Life in the twenty-first century moves pretty fast. The pace of innovation is mind-blowing and seems to reshape how we live, work, and play every few years. Yet when it comes to parenting a teen and addressing the subject of sex, the biggest challenge many parents face is not the task of keeping up with tech or pop culture trends; rather, it is talking about
sex with their kids. While anxiety about this is understandable, it is no justification for inaction.
Dr. John Townsend provides a useful framework for parents in his book Boundaries with Teens: When to Say Yes, How to Say No. Three primary recommendations should guide our approach as parents:
- Have “the talk” and keep on talking. Parents need to look for teachable moments and bring up the topic of sex and sexuality so often that it becomes a comfortable topic of conversation between the two of you. No matter how much they moan and groan, your kids want your guidance, your attention, and your opinion on this subject.
- Listen and find out what is really going on. Your teen has real feelings, desires, experiences, and fears about sex. Get to know them, show that you care, and develop a trusting and grace-based relationship through dialogue. Offer support, help them understand their feelings, and be open and honest about your own experiences. Stories help all of us, especially adolescents as they struggle to navigate change in an often hostile world.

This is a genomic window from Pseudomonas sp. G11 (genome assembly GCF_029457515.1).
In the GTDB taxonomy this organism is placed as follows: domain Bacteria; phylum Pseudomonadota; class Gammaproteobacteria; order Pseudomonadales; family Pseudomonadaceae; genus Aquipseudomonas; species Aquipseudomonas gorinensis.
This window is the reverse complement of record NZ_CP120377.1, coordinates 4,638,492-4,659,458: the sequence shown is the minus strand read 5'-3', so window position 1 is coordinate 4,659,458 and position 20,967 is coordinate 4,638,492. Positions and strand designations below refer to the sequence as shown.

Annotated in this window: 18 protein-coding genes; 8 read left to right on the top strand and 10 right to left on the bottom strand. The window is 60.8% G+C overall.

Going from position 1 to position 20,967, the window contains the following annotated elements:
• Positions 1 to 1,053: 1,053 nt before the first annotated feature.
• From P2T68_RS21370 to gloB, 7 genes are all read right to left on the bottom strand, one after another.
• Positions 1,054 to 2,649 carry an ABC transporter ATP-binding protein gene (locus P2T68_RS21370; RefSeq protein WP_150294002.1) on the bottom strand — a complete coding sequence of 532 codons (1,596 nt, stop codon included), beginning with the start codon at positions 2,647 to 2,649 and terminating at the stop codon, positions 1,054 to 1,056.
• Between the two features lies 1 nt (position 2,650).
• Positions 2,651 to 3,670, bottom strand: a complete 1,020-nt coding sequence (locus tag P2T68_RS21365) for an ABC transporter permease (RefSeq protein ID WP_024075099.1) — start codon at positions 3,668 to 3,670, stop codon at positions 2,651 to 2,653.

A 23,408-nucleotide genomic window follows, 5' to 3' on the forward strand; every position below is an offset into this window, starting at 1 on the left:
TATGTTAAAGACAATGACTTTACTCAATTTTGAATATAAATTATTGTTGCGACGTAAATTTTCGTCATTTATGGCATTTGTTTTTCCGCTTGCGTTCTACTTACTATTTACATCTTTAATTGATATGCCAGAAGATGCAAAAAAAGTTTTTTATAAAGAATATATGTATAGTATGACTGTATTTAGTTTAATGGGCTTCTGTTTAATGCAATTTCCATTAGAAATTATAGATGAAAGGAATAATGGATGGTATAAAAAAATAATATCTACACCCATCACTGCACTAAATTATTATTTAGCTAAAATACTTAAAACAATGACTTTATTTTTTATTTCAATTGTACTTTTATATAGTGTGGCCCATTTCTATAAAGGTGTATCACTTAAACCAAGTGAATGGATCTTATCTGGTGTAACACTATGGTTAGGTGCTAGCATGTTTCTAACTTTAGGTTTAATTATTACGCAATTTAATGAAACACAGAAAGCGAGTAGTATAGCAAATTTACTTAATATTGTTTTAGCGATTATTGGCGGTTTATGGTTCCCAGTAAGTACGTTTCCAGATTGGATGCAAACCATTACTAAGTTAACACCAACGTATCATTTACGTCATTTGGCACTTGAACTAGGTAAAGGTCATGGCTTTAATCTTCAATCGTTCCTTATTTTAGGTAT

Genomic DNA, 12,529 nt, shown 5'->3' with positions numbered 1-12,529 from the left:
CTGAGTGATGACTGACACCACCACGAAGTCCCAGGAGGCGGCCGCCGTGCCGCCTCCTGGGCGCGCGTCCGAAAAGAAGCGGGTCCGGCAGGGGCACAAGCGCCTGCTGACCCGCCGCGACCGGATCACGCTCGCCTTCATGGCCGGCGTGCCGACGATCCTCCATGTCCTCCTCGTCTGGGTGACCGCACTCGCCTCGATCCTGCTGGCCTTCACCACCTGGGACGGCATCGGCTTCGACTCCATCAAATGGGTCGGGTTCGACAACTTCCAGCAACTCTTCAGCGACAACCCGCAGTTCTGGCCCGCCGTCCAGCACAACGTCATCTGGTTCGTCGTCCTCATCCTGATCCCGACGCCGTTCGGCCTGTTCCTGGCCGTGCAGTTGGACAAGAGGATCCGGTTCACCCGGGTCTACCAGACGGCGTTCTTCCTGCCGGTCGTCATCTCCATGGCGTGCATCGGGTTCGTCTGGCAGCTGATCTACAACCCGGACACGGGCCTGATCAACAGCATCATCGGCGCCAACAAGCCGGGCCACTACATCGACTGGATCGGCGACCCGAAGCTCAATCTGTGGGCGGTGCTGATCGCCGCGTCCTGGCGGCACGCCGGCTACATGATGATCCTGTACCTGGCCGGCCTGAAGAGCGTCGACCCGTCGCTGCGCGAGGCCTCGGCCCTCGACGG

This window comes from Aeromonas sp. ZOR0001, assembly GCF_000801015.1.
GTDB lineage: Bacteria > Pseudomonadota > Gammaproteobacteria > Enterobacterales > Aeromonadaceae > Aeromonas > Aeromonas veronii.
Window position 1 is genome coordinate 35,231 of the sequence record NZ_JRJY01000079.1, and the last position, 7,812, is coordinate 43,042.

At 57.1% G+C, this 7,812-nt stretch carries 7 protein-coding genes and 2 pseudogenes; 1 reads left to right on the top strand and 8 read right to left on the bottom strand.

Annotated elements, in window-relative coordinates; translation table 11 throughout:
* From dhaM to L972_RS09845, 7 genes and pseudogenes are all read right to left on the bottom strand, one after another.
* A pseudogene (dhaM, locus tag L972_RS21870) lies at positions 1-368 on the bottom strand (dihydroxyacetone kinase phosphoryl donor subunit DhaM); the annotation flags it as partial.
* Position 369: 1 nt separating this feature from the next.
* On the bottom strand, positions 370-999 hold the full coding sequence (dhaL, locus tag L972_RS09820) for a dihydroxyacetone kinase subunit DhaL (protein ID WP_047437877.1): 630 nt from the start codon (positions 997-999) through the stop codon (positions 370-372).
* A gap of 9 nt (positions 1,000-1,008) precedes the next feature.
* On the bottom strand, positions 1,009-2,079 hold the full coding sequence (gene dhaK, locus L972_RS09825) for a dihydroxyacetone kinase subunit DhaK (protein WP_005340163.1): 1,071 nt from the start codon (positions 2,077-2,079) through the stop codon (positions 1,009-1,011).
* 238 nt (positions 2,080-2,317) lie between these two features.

- Confront any sexual activity you know about. If you learn about any sexual activity, address it with your teen; he or she is probably in way over their head and desperate for your help. Your reaction will make all the difference; overreaction and condemnation can create deep wounds, while a loving and understanding (yet firm) response can lay the groundwork for healing and growth.